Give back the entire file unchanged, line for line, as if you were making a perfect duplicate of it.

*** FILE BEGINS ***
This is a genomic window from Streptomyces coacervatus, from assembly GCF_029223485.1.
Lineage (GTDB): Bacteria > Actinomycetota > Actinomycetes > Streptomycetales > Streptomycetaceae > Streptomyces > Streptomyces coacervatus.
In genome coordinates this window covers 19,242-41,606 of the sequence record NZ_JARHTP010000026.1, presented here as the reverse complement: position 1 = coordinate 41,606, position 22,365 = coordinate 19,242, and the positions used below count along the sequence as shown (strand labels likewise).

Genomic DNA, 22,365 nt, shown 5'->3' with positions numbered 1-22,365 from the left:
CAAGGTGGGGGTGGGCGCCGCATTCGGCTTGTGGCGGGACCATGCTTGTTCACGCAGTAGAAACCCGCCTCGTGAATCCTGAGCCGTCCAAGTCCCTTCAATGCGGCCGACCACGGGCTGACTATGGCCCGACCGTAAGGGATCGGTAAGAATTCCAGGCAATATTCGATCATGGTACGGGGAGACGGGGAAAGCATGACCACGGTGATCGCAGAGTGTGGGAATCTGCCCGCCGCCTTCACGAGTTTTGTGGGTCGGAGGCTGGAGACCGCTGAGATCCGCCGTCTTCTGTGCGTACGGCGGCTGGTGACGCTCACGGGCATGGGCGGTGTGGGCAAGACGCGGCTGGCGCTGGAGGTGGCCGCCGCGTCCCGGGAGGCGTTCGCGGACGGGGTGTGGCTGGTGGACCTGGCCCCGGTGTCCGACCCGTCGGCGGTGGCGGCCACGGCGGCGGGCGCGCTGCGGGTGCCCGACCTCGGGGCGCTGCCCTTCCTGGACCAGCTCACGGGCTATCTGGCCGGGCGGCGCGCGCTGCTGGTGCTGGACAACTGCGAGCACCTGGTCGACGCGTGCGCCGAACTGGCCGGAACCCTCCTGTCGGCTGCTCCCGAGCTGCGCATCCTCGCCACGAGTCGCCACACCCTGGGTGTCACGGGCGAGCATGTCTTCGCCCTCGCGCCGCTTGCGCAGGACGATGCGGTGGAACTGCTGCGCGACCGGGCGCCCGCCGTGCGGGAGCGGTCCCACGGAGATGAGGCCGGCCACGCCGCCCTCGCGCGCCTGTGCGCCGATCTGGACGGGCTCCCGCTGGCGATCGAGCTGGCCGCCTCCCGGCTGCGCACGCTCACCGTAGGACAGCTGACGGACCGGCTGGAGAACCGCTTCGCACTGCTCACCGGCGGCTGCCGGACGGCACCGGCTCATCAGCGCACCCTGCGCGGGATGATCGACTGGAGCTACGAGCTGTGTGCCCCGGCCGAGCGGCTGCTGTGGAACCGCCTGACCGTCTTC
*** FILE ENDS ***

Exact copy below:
This is a genomic window from Streptomyces coacervatus, from assembly GCF_029223485.1.
Lineage (GTDB): Bacteria > Actinomycetota > Actinomycetes > Streptomycetales > Streptomycetaceae > Streptomyces > Streptomyces coacervatus.
In genome coordinates this window covers 19,242-41,606 of the sequence record NZ_JARHTP010000026.1, presented here as the reverse complement: position 1 = coordinate 41,606, position 22,365 = coordinate 19,242, and the positions used below count along the sequence as shown (strand labels likewise).

Genomic DNA, 22,365 nt, shown 5'->3' with positions numbered 1-22,365 from the left:
CAAGGTGGGGGTGGGCGCCGCATTCGGCTTGTGGCGGGACCATGCTTGTTCACGCAGTAGAAACCCGCCTCGTGAATCCTGAGCCGTCCAAGTCCCTTCAATGCGGCCGACCACGGGCTGACTATGGCCCGACCGTAAGGGATCGGTAAGAATTCCAGGCAATATTCGATCATGGTACGGGGAGACGGGGAAAGCATGACCACGGTGATCGCAGAGTGTGGGAATCTGCCCGCCGCCTTCACGAGTTTTGTGGGTCGGAGGCTGGAGACCGCTGAGATCCGCCGTCTTCTGTGCGTACGGCGGCTGGTGACGCTCACGGGCATGGGCGGTGTGGGCAAGACGCGGCTGGCGCTGGAGGTGGCCGCCGCGTCCCGGGAGGCGTTCGCGGACGGGGTGTGGCTGGTGGACCTGGCCCCGGTGTCCGACCCGTCGGCGGTGGCGGCCACGGCGGCGGGCGCGCTGCGGGTGCCCGACCTCGGGGCGCTGCCCTTCCTGGACCAGCTCACGGGCTATCTGGCCGGGCGGCGCGCGCTGCTGGTGCTGGACAACTGCGAGCACCTGGTCGACGCGTGCGCCGAACTGGCCGGAACCCTCCTGTCGGCTGCTCCCGAGCTGCGCATCCTCGCCACGAGTCGCCACACCCTGGGTGTCACGGGCGAGCATGTCTTCGCCCTCGCGCCGCTTGCGCAGGACGATGCGGTGGAACTGCTGCGCGACCGGGCGCCCGCCGTGCGGGAGCGGTCCCACGGAGATGAGGCCGGCCACGCCGCCCTCGCGCGCCTGTGCGCCGATCTGGACGGGCTCCCGCTGGCGATCGAGCTGGCCGCCTCCCGGCTGCGCACGCTCACCGTAGGACAGCTGACGGACCGGCTGGAGAACCGCTTCGCACTGCTCACCGGCGGCTGCCGGACGGCACCGGCTCATCAGCGCACCCTGCGCGGGATGATCGACTGGAGCTACGAGCTGTGTGCCCCGGCCGAGCGGCTGCTGTGGAACCGCCTGACCGTCTTC